Homelessness Week 2018: Roxanne shares her story

Homelessness Week 2018: Roxanne shares her story

HOMELESSNESS is something that Roxanne Hill-Curlie remembers all too well.

At 22, she became one of thousands facing the prospect of living rough.

Now 29, a proud homeowner and working as a Salvos store manager, she knows how easy it is to become homeless and wants to educate people to show support for anyone who finds themselves in the undesirable circumstance.

Roxanne moved to Perth from Broome in 2011 but after not having her rental renewed and unable to find new accommodation quick enough, she and her best friend became homeless.

After a few days of couch surfing and sleeping in the car, they decided to squat in an unused fishing shack.

“There was no power or running water connected and it was 50m from the water of Cockburn Sound, so it was extremely cold during those winter months, but it was our safe haven,” she said.

“We would sleep in bed huddled together wearing as many clothes as possible; multiple pants, jumpers and gloves, beanies and a scarf became our regular pyjamas.”

Roxanne began volunteering at the Salvation Army store in Cannington as part of Work for the Dole and worked weekends as a barmaid.

She and her friend shared single meals.

“We were fortunate enough to have shelter, but without access to power or refrigeration it’s very difficult to plan accordingly and eat properly,” she said.

“We were still looking for and applying to agencies to secure a rental property, but with no current address, minimal or no rental references and making below minimum wage, we never really had a chance.”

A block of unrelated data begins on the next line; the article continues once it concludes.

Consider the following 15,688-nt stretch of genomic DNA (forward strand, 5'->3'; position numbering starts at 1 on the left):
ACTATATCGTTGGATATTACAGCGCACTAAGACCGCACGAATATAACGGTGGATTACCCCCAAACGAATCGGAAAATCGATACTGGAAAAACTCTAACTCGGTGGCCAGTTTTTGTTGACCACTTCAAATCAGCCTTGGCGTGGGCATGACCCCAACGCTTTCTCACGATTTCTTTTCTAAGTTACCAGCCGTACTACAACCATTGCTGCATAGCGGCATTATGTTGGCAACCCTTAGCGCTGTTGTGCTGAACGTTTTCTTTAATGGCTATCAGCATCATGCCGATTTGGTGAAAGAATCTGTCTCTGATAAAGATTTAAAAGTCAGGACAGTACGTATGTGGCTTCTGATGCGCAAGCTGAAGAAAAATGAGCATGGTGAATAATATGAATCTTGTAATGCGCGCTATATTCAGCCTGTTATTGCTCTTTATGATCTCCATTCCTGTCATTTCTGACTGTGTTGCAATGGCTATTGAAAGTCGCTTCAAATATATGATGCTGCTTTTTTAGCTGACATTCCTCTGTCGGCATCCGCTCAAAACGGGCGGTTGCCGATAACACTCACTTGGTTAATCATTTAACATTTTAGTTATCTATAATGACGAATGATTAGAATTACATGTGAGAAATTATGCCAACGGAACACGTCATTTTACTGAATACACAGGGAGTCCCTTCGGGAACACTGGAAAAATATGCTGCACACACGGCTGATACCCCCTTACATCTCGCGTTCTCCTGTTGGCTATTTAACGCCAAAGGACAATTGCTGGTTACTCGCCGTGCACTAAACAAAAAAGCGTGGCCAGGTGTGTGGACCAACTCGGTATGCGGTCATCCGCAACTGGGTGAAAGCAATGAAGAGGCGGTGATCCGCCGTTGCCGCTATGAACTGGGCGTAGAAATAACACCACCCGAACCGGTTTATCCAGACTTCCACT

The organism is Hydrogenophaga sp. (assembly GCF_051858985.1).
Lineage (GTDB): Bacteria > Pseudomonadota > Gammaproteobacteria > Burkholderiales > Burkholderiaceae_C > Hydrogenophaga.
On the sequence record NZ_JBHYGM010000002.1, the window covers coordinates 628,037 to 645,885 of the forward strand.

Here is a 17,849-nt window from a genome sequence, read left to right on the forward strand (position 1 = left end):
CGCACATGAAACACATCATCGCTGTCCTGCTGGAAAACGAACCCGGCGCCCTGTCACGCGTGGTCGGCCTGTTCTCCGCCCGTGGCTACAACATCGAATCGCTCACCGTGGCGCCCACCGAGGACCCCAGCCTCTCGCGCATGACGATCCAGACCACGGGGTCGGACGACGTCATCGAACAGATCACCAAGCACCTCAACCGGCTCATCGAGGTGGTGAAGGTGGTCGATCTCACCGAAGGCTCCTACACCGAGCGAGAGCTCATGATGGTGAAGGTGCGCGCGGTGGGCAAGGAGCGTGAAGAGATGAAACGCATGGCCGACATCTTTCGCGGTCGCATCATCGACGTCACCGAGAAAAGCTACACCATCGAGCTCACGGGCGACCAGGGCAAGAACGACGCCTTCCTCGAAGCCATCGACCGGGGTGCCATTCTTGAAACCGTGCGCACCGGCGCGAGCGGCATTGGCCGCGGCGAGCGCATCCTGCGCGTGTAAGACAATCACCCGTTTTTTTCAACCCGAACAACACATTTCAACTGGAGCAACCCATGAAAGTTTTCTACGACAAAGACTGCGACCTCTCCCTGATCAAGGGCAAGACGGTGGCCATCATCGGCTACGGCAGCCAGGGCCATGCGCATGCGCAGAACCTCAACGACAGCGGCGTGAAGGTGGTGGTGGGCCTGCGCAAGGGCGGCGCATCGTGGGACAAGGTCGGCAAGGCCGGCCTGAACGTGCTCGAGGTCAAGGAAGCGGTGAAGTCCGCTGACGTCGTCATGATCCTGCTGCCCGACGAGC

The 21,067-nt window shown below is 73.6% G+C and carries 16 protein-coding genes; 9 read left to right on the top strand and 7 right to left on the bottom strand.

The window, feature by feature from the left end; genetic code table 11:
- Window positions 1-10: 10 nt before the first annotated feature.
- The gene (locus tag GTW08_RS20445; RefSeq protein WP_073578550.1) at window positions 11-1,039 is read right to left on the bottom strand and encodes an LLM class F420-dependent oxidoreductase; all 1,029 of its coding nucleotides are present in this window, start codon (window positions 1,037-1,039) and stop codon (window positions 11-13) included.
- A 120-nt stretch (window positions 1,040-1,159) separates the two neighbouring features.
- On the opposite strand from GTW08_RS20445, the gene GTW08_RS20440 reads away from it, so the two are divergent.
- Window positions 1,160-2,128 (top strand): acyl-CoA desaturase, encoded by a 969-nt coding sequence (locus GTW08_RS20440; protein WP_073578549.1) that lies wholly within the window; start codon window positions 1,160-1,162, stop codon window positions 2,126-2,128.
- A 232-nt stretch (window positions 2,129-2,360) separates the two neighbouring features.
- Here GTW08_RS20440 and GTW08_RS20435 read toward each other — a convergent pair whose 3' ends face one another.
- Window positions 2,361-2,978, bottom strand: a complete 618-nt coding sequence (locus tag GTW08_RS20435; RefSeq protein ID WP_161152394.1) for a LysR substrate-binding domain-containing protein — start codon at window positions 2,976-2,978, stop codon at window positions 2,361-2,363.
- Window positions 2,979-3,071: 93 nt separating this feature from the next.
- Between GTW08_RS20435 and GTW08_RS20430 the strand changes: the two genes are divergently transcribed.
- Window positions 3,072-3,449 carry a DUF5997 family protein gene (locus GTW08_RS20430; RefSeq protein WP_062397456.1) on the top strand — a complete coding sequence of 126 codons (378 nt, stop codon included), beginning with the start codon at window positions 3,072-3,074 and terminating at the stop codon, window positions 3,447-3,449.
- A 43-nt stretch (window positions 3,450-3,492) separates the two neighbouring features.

After seven months of being homeless, Roxanne was hired as a casual assistant with the Salvation Army and not long after was able to secure a rental property.

“Being homeless was tough but I was fortunate to be homeless with my best friend, so we had each other for support and company,” she said.

“After months of applying for rentals and jobs it began to get very demoralising. It’s a vicious cycle – no one wants to hire you or rent to you when you’re homeless, but these are two things essential to getting back on track.”

A year after finding a rental Roxanne was promoted to a store manager within the Salvation Army stores, knuckled down for a year, saved money for a deposit and bought a house with her sister.

“Having somewhere to live and being employed not only gave me a sense of direction, but the ability to ensure I wouldn’t have to face homelessness again,” she said.

“I think there’s a lack of education around homelessness. For those who meet someone homeless – have compassion. Sometimes all they might need is for someone to take a chance on them.”